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Fiona O'Connor has one word to describe her apartment search in Toronto: Hellish.
Cheap apartments getting hard to find
By Dominique Jarry-Shore | Mon Aug 08 2011
The native Montrealer moved to Toronto in May for work, but quickly found the bachelor she had rented month-to-month was too small. That set her on a quest for a two-bedroom — and put her in stiff competition with other renters.
“I would show up to viewings and there would be at least 25 people ahead of me,” O’Connor said.
Some apartments were not as advertised, with landlords stretching the definition of “two-bedroom” to include rooms that weren’t closed off from the rest of the unit.
Moving companies and landlords will tell you summer is the busiest time for renters.
People tend to move when the weather is good, many leases are renewed during the summer months, and students may also be on the hunt for their first apartment before school starts.
In June, the CMHC reported a 1.6 per cent vacancy rate for apartments in the GTA. The vacancy rate during the same period in 2010 was 2.7 per cent .
“It’s not like we’re dealing with an abundance” of rental units, said Shaun Hildebrand the CMHC’s senior market analyst for the GTA.
Hildebrand said several factors, such as rising home-ownership costs and recent changes to mortgage rules, mean tenants are delaying buying.
Immigration levels also affect the rental market, as many newcomers will rent after arriving in Canada.
Shaida Addetia knows how difficult it can be for newcomers to find housing in the GTA. As the manager of settlement services at WoodGreen Community Services, she helps new immigrants find work and housing in the GTA. While a low vacancy rate certainly doesn’t help matters, Addetia said finding an apartment for newcomers has been difficult for years.
“It’s very much a catch-22,” Addetia said, noting many immigrants are highly educated but must find a “survivor’s job” to make ends meet and pay the rent initially. With no job, getting a landlord to rent to you is daunting. With no apartment, finding a job is that much harder.
Addetia said she sees no difference between the winter and summer months — both times of year are equally difficult for the new immigrant.
Landlord Jan Becker said she hasn’t noticed much of a change in demand this summer compared to previous summers, despite the lower vacancy rate.
For Becker, who owns a couple of duplexes in the GTA, an online ad in the summer will still yield about 50 initial inquiries that end up being whittled down to seven to 10 serious applications.
But for tenants who are flexible, holding off on renting during the peak season could be advantageous. Though it’s not always practical, moving in the winter or other off-peak times of year could get you a deal.
Becker said when she had to find a tenant in the winter, she negotiated the amount of rent to get the tenant she wanted.
Trivest Developments Corp., an apartment manager in the GTA with 34 properties, has offered December or January rent for only a penny to attract winter renters in the past.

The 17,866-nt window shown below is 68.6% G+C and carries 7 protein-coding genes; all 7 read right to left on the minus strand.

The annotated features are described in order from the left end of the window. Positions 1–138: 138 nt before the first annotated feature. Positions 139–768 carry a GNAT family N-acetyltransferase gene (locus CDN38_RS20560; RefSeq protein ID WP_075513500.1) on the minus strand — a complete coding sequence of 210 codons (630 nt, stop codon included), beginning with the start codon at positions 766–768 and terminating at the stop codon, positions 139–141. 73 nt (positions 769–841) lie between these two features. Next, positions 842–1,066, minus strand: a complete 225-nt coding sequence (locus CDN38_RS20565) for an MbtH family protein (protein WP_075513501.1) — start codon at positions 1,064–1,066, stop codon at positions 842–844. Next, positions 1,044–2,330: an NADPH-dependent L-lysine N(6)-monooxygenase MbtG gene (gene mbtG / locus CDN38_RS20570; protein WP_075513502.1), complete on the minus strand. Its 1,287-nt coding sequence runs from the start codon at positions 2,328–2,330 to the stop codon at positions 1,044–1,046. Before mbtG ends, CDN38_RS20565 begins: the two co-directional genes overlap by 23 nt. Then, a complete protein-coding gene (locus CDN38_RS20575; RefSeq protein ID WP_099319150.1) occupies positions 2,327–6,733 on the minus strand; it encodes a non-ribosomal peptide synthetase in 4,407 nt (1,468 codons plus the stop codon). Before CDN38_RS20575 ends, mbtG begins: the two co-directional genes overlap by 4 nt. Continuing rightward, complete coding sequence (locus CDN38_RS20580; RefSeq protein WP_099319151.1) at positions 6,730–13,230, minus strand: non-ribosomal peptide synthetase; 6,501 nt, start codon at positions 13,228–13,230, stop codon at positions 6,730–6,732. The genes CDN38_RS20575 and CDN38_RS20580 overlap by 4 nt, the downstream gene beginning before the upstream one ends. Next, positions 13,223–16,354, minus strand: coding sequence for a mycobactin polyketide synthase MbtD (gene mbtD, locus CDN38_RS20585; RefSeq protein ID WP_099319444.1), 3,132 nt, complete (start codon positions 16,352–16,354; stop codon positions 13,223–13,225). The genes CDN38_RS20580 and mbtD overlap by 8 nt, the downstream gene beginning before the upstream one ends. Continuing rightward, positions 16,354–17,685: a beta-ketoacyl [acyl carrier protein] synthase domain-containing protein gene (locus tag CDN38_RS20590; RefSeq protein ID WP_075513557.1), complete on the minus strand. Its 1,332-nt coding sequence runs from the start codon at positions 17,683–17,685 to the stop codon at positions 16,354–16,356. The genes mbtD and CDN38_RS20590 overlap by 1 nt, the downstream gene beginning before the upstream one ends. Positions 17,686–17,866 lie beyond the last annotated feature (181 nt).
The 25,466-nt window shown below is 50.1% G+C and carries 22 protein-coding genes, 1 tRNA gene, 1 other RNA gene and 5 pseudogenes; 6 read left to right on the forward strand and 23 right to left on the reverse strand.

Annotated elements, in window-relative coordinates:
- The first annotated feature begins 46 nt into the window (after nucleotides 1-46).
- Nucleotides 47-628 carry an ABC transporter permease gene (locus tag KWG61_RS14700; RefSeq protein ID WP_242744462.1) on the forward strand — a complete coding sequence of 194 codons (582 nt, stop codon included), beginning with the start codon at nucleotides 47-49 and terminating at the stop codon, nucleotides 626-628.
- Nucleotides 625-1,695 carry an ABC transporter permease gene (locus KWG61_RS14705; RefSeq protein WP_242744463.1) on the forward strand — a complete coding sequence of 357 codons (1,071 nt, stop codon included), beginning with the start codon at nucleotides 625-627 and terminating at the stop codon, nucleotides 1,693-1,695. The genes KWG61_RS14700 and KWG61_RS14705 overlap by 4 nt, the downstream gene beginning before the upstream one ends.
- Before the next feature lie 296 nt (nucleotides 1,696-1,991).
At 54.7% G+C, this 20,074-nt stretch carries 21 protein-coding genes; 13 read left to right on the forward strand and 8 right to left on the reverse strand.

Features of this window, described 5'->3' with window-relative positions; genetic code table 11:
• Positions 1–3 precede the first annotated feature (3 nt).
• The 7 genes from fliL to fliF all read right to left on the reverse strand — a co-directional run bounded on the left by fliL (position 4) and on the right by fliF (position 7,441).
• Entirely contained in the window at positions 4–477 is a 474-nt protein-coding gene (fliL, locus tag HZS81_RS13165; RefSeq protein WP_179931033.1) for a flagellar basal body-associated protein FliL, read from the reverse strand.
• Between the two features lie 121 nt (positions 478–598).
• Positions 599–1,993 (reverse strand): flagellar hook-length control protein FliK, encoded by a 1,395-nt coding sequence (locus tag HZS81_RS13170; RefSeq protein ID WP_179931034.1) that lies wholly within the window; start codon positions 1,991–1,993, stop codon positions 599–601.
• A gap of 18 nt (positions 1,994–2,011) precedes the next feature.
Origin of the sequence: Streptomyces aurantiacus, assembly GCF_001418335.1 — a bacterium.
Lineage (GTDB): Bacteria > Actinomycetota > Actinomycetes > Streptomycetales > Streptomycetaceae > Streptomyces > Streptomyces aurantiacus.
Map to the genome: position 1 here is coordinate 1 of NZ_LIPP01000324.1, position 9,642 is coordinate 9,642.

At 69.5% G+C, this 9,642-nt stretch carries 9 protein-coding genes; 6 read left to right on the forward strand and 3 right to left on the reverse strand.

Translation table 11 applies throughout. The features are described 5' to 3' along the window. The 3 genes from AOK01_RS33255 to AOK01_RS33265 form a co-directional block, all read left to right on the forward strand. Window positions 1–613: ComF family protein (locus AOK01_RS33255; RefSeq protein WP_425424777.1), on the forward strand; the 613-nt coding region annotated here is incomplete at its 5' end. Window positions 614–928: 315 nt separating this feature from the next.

“How many people move at Christmas?” Trivest’s vice-president Tony Marner asked. The promotion encourages people to make the initial call to rent the unit, he said.
For O’Connor, persistence paid off. She was initially turned down for an apartment in Little Italy going for $1,400 but got a second chance when the person who was supposed to rent the unit had a change of heart.
“I kind of lucked out.”
Link: http://www.moneyville.ca/article/103604 ... rd-to-find
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- Joined: August 26th, 2010, 5:18 pm
many LLs to sell and that new apts are not being built as a result.
CHMC has told me they have no accurate way of determining and assessing the "secondary market": small landlords.
CMHC has said they think the secondary market could be 40% or more of the total GTA rentals!
It doesnt take a rocket scientist to figure out that is you are missing 40% of your data......your conclusions arent of much use.
Frankly Im seeing LOTS of for rent signs around.
In fact the star recently did a story on landlords that were giving away incentives to attract tenants because there were so many vacancies!
Now, all of a sudden CMHC has decided the vacancy rate has dropped???
Come on CMHC.........get your act together........if you are going to comment on the rental market, include the other 40% of rentals.
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- Joined: June 25th, 2011, 4:31 pm
You can feel the writer's agenda in this story. Toronto Star is at it again.
CMHC says vacancy rates are low + the tenant had a hard time finding a place = landlords are in the trough making millions, have tons of tenants to choose from, poor tenants are suffering.
What a joke. How much would it cost to buy a two bedroom in a hot area? With the risks involved of a huge price drop. With the risk of a bad tenant destroying the place and not paying for months.
Where is the "why" in this story?
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Montreal has cheap rents and a weird habit of moving every year in july
It's a fad that only happens in Montreal
The author forgot you can't compare Toronto to Montreal
And yes the prices are expected to drop
All conditions which means a shortage of housing
And I do think there is a change in the rental maketv
More tenants employed who can't buy because of the house prices
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